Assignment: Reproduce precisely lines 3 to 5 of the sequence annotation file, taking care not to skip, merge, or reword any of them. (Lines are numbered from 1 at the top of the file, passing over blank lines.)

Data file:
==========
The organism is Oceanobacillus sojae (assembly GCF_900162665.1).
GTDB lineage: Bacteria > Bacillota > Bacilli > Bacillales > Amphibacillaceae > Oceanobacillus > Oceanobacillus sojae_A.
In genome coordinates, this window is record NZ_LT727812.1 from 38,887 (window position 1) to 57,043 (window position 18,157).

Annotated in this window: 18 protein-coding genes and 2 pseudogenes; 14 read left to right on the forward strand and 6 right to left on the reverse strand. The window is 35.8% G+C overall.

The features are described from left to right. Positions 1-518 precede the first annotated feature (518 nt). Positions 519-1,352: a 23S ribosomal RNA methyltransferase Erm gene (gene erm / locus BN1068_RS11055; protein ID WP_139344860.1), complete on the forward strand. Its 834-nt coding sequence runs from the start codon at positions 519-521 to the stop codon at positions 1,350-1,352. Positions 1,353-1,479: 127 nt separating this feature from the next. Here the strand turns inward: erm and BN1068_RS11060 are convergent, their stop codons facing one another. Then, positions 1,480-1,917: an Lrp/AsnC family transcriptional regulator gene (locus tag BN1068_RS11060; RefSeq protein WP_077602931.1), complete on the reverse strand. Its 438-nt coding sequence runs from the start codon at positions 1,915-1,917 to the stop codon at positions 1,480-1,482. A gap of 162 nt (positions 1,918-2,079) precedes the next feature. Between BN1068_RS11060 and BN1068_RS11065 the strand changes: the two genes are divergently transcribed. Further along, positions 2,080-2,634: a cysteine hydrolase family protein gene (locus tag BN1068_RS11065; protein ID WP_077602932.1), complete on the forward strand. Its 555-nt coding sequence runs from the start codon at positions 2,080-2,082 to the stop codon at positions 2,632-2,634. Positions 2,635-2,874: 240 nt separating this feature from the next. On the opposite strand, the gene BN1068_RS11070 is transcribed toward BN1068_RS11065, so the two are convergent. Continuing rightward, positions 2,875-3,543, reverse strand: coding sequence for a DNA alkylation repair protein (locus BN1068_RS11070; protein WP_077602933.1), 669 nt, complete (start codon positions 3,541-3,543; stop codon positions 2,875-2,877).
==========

In genome coordinates, this window is record NZ_LT727812.1 from 38,887 (window position 1) to 57,043 (window position 18,157).

Annotated in this window: 18 protein-coding genes and 2 pseudogenes; 14 read left to right on the forward strand and 6 right to left on the reverse strand. The window is 35.8% G+C overall.

The features are described from left to right. Positions 1-518 precede the first annotated feature (518 nt). Positions 519-1,352: a 23S ribosomal RNA methyltransferase Erm gene (gene erm / locus BN1068_RS11055; protein ID WP_139344860.1), complete on the forward strand. Its 834-nt coding sequence runs from the start codon at positions 519-521 to the stop codon at positions 1,350-1,352. Positions 1,353-1,479: 127 nt separating this feature from the next. Here the strand turns inward: erm and BN1068_RS11060 are convergent, their stop codons facing one another. Then, positions 1,480-1,917: an Lrp/AsnC family transcriptional regulator gene (locus tag BN1068_RS11060; RefSeq protein WP_077602931.1), complete on the reverse strand. Its 438-nt coding sequence runs from the start codon at positions 1,915-1,917 to the stop codon at positions 1,480-1,482. A gap of 162 nt (positions 1,918-2,079) precedes the next feature. Between BN1068_RS11060 and BN1068_RS11065 the strand changes: the two genes are divergently transcribed. Further along, positions 2,080-2,634: a cysteine hydrolase family protein gene (locus tag BN1068_RS11065; protein ID WP_077602932.1), complete on the forward strand. Its 555-nt coding sequence runs from the start codon at positions 2,080-2,082 to the stop codon at positions 2,632-2,634. Positions 2,635-2,874: 240 nt separating this feature from the next. On the opposite strand, the gene BN1068_RS11070 is transcribed toward BN1068_RS11065, so the two are convergent. Continuing rightward, positions 2,875-3,543, reverse strand: coding sequence for a DNA alkylation repair protein (locus BN1068_RS11070; protein WP_077602933.1), 669 nt, complete (start codon positions 3,541-3,543; stop codon positions 2,875-2,877).